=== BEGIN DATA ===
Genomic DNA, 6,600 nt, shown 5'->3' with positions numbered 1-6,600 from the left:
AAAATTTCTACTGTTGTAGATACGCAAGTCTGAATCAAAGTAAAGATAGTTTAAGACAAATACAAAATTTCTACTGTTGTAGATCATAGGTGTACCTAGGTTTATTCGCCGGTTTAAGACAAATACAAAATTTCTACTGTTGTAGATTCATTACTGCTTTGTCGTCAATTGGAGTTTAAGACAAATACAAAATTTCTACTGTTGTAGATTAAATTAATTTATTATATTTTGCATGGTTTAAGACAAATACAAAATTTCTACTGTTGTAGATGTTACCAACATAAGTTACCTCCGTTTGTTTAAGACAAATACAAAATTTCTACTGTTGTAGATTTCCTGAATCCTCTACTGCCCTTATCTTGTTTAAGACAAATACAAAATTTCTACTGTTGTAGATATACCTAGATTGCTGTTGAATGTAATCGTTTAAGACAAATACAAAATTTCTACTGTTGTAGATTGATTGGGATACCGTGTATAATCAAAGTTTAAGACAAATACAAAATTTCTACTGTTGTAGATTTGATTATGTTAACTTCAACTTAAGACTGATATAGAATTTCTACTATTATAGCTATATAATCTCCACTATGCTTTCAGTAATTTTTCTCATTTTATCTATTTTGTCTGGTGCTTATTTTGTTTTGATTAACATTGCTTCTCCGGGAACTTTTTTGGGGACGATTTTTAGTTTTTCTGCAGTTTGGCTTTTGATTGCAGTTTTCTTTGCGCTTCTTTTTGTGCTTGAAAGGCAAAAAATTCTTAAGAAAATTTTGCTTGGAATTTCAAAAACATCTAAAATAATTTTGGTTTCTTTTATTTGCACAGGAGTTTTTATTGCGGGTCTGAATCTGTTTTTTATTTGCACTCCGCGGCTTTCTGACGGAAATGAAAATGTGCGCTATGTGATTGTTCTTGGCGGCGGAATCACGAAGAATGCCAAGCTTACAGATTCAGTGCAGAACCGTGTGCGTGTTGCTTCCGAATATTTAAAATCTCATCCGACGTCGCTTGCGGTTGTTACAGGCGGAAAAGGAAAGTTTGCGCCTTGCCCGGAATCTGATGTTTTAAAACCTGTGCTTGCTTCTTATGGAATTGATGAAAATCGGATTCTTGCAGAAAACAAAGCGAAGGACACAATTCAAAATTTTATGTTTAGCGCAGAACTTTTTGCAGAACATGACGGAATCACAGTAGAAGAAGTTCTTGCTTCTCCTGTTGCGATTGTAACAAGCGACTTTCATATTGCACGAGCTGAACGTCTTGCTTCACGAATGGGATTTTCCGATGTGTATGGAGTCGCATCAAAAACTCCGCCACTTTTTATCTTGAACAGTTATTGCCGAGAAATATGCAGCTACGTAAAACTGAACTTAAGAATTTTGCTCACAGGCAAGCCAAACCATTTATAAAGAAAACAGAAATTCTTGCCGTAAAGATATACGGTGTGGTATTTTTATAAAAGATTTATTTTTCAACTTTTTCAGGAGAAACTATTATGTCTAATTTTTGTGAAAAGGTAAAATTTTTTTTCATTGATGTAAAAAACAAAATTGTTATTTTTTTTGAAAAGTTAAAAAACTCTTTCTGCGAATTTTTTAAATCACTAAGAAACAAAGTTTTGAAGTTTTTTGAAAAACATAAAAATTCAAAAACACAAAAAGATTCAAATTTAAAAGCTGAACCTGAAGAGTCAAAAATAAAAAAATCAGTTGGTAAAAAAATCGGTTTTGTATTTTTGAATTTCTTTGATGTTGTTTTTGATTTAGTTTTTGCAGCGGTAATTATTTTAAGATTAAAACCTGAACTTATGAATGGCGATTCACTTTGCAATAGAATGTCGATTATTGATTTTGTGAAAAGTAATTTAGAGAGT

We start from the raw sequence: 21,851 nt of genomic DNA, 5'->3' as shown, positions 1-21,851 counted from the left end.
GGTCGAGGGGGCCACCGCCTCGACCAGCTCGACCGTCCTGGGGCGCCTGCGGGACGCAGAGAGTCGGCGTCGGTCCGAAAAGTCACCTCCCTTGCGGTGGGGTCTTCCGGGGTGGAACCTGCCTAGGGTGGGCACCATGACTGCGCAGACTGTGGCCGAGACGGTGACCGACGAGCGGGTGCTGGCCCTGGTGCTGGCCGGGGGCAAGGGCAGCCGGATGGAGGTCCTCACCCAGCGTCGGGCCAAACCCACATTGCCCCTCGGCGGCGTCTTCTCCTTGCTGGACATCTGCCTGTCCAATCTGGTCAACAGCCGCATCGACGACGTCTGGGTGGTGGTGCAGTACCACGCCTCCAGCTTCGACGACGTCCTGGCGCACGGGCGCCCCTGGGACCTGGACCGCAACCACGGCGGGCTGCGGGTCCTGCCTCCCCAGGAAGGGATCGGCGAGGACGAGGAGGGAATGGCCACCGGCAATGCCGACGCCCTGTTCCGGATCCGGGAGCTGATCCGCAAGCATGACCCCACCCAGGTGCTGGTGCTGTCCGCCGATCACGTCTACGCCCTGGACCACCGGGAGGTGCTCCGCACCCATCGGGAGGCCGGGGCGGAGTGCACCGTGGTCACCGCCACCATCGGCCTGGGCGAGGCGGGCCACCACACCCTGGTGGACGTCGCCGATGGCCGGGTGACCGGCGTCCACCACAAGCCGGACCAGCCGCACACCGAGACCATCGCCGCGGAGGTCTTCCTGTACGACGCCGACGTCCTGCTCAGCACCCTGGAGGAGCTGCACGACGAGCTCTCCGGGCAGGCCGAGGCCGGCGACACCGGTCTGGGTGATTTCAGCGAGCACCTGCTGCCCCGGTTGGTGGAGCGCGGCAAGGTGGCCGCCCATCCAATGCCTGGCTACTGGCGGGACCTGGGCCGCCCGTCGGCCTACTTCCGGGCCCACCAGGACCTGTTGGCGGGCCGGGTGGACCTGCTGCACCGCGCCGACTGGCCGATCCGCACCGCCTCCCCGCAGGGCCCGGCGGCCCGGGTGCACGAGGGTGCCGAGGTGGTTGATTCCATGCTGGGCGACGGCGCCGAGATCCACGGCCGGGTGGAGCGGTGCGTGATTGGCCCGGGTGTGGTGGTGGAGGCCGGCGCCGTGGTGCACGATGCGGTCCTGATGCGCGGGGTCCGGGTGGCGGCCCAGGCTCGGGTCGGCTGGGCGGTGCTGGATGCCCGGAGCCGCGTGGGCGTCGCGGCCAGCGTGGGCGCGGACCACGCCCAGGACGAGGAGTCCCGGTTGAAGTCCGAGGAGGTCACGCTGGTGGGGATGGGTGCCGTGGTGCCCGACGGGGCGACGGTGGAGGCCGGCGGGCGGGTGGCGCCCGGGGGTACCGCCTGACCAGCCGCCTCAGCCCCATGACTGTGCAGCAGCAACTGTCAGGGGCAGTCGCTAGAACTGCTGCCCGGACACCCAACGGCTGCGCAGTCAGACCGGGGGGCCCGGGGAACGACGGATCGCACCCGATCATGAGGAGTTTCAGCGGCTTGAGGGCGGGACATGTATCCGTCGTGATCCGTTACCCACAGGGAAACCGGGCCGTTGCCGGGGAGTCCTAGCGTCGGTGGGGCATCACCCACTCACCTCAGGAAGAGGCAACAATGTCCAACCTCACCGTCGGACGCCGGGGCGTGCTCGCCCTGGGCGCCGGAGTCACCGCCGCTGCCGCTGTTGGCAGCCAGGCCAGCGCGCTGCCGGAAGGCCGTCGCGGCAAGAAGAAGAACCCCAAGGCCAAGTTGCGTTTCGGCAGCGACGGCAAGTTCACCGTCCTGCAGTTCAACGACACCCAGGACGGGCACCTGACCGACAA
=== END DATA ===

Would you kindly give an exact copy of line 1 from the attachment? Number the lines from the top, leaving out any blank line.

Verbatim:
Genomic DNA, 6,600 nt, shown 5'->3' with positions numbered 1-6,600 from the left: